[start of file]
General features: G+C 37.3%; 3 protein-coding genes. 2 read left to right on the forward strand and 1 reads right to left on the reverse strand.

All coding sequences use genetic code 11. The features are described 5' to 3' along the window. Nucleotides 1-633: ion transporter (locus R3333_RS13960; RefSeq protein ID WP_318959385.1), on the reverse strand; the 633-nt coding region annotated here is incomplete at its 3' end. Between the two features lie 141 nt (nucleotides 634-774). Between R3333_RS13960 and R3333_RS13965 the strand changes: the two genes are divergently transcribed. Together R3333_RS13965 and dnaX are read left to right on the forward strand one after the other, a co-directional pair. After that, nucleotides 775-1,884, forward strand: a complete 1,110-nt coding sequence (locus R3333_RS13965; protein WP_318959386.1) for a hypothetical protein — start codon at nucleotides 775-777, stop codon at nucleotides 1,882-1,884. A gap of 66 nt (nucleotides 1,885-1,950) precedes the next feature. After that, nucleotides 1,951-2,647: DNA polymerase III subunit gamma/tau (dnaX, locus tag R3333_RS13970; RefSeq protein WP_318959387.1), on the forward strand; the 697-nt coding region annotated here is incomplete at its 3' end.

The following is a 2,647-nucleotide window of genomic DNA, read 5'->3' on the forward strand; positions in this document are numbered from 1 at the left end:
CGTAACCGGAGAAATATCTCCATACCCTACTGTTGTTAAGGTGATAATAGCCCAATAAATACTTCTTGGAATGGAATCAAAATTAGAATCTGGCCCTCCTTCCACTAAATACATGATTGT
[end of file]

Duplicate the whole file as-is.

General features: G+C 37.3%; 3 protein-coding genes. 2 read left to right on the forward strand and 1 reads right to left on the reverse strand.

All coding sequences use genetic code 11. The features are described 5' to 3' along the window. Nucleotides 1-633: ion transporter (locus R3333_RS13960; RefSeq protein ID WP_318959385.1), on the reverse strand; the 633-nt coding region annotated here is incomplete at its 3' end. Between the two features lie 141 nt (nucleotides 634-774). Between R3333_RS13960 and R3333_RS13965 the strand changes: the two genes are divergently transcribed. Together R3333_RS13965 and dnaX are read left to right on the forward strand one after the other, a co-directional pair. After that, nucleotides 775-1,884, forward strand: a complete 1,110-nt coding sequence (locus R3333_RS13965; protein WP_318959386.1) for a hypothetical protein — start codon at nucleotides 775-777, stop codon at nucleotides 1,882-1,884. A gap of 66 nt (nucleotides 1,885-1,950) precedes the next feature. After that, nucleotides 1,951-2,647: DNA polymerase III subunit gamma/tau (dnaX, locus tag R3333_RS13970; RefSeq protein WP_318959387.1), on the forward strand; the 697-nt coding region annotated here is incomplete at its 3' end.

The following is a 2,647-nucleotide window of genomic DNA, read 5'->3' on the forward strand; positions in this document are numbered from 1 at the left end:
CGTAACCGGAGAAATATCTCCATACCCTACTGTTGTTAAGGTGATAATAGCCCAATAAATACTTCTTGGAATGGAATCAAAATTAGAATCTGGCCCTCCTTCCACTAAATACATGATTGT